Who, What, Where: Keep Your Guests Involved with a Wedding Schedule

Who, What, Where- Keep Your Guests Involved with a Wedding Schedule

Couples often do not realise just how long a wedding is – but that is because for the couple, the wedding goes by rather quickly. But, for the guests, there may be a lot of waiting around time and a lot going on. To keep your guests at the wedding until the end, you need to entertain them, but you also need to let them know what is going on – that way they aren’t stuck waiting around or missing out on the fun wedding activities you had planned.

The Schedule: It Does Matter

The Schedule- It Does Matter

You and your soon-to-be spouse may already know what the wedding has in store, but do your guests? Most brides skip the process of creating an official wedding schedule, only to find the big day ends up chaotic. From guests missing the cake cutting to not knowing what time the reception starts, a schedule can really help you skip all of the headaches and keep your guests where you need them.

In this post, we are going to discuss the task of creating a wedding schedule – which is a lot more in-depth than most brides realise. But, the good news is after you’re done reading, you will be armed with everything you need to create the perfect schedule.

Start by Gathering the Info

Start by Gathering the Info

You will need to collect some information before you can create an official wedding schedule. It is important to collect as much information as you can regarding the things that are set or not in your control – such as the time the venue needs you and your guests out.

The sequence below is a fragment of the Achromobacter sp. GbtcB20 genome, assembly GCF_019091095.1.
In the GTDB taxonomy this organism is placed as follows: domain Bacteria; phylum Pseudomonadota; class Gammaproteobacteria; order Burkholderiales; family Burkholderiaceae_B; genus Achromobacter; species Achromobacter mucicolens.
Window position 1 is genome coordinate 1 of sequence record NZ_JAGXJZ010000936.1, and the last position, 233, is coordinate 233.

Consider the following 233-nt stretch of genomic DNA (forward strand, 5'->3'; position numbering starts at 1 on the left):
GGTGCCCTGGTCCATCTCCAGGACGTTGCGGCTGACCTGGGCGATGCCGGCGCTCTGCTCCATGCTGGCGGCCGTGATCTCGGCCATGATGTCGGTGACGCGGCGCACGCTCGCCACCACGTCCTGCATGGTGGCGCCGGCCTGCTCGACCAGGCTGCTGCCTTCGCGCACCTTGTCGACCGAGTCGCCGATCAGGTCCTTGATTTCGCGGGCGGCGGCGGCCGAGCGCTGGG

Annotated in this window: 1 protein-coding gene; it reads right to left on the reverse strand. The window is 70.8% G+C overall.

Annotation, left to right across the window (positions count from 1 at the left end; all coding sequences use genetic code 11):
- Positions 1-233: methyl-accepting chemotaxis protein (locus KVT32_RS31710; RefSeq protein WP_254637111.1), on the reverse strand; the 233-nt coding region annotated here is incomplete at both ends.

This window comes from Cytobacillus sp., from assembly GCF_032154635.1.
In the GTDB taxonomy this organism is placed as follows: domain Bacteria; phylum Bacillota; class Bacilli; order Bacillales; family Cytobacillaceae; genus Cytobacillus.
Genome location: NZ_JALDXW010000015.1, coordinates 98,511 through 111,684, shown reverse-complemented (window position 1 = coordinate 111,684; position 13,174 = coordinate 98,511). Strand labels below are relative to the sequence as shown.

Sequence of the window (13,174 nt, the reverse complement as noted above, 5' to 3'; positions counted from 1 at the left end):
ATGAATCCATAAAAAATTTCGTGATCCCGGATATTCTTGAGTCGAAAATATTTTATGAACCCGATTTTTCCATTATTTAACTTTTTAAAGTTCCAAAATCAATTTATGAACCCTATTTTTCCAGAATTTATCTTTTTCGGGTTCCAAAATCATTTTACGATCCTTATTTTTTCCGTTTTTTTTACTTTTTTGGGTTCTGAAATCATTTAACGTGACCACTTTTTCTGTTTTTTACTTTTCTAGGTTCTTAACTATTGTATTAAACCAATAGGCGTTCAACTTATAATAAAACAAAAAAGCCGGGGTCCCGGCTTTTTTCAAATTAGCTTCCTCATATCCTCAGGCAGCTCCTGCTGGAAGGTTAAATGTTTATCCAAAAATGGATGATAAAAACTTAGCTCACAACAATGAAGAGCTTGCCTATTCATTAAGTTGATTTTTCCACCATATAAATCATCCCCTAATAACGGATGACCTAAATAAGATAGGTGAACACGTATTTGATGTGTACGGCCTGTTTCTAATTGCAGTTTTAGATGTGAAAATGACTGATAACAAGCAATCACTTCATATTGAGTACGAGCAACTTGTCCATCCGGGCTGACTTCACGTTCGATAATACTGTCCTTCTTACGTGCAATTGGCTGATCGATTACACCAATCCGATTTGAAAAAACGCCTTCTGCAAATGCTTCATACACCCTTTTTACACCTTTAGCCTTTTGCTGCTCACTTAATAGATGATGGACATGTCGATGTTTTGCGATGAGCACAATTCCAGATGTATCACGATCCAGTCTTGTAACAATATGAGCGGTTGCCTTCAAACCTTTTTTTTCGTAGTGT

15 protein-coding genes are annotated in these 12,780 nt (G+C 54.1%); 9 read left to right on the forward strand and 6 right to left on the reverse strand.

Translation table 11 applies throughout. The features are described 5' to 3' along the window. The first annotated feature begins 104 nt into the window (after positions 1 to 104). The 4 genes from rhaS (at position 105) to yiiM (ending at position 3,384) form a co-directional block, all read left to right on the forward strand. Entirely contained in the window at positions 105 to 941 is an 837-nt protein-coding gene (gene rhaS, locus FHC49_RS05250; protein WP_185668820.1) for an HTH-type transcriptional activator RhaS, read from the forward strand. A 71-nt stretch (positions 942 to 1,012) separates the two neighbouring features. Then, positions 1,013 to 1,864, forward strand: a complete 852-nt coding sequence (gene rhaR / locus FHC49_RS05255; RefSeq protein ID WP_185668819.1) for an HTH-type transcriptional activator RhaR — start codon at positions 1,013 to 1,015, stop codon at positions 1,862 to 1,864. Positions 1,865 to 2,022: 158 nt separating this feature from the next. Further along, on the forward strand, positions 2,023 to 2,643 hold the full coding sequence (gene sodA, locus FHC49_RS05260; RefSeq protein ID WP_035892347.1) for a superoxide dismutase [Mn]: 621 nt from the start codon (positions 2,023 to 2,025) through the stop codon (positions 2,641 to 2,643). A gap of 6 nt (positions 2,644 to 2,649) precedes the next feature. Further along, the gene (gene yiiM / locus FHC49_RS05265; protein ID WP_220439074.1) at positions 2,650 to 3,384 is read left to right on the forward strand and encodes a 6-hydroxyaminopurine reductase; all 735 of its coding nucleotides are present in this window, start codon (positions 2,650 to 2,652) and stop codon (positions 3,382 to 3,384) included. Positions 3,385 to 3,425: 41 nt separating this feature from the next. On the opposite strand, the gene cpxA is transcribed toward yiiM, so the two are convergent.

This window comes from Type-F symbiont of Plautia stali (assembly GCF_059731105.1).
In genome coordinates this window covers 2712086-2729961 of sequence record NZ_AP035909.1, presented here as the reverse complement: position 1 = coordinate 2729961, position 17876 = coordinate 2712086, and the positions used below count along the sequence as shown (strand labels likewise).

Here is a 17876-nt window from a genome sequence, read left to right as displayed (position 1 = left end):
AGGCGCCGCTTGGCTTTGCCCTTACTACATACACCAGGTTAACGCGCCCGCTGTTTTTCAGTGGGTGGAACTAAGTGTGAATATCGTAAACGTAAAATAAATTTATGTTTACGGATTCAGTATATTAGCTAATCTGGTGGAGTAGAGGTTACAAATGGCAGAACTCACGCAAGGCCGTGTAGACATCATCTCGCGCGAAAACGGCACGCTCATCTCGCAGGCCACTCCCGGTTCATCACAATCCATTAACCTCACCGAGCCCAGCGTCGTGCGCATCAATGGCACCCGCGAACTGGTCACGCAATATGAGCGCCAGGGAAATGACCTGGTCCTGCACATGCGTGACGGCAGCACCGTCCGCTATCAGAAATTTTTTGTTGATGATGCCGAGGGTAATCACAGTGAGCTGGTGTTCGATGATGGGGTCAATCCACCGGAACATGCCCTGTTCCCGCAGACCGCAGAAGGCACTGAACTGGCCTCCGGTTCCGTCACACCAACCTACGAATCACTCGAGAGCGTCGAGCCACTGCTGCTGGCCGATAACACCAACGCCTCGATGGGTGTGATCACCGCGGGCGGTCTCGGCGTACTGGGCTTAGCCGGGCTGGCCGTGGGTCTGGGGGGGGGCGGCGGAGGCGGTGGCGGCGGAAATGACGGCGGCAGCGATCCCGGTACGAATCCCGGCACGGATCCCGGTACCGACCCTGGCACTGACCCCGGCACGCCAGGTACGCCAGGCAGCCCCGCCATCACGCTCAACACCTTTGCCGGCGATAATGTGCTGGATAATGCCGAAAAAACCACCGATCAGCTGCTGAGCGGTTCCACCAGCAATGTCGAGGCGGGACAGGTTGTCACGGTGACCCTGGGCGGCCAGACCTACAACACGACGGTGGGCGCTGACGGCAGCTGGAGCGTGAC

A few questions you can ask yourself to help you gather the right information includes:

  1. When are guests allowed to enter the reception site? And what time are you required to leave it?
  2. How many hours will your photographer be on-site?
  3. What time will the sun set?
  4. How long do you think the “getting ready” stage will take? Remember to count how long it will take for bridesmaids and groomsmen to get ready too.
  5. How long will the ceremony be? Depending on your religious affiliation, it could take longer than you may expect.  But, most ceremonies take about 20 minutes.
  6. Ask the photographer how long the photography sessions will take.
  7. Are the ceremony and reception at the same place? If not, how far apart are they and how long does it take for people to drive from one to the other?
  8. Will you host a cocktail hour?
  9. How many people are giving toasts during the reception?
  10. When do you want to toss the bouquet?
  11. What time do you want to leave the wedding? Some couples leave before the party is actually over, while others stay until the end.
  12. What time do you want to serve food and how long do you want service to last?

A lot of these questions will require you to speak with your suppliers. They can give you time approximations and if they don’t offer it when you initially meet, call and ask them. That way you can plan out your schedule accordingly.

Start Adding Times